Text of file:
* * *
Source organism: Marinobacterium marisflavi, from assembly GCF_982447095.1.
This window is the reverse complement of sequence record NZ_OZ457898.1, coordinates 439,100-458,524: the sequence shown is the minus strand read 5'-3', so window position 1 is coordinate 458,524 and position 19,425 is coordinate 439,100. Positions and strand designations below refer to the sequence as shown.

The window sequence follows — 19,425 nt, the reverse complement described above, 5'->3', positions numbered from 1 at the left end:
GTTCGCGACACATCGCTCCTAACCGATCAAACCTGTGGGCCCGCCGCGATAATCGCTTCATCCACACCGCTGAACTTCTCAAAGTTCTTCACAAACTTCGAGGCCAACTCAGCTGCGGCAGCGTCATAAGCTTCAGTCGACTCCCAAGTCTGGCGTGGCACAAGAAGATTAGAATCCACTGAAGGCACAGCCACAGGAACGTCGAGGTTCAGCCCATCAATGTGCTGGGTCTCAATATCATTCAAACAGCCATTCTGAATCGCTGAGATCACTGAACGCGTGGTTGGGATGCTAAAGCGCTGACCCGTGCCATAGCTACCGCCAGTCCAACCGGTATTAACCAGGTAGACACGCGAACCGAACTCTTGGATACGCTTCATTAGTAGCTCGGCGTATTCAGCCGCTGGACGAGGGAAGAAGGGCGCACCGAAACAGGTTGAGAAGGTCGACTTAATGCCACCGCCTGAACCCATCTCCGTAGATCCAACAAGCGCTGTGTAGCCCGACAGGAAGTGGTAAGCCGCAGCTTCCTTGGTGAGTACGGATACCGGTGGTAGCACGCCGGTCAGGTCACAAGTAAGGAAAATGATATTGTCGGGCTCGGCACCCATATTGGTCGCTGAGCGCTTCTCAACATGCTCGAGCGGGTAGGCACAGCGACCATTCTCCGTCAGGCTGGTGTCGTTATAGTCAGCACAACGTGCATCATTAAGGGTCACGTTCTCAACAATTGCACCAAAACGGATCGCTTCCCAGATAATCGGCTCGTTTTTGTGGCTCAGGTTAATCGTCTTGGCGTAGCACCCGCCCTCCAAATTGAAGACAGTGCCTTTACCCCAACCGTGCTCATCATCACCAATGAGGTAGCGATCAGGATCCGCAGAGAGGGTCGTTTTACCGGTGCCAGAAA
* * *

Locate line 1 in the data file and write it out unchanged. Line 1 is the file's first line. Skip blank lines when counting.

Source organism: Marinobacterium marisflavi, from assembly GCF_982447095.1.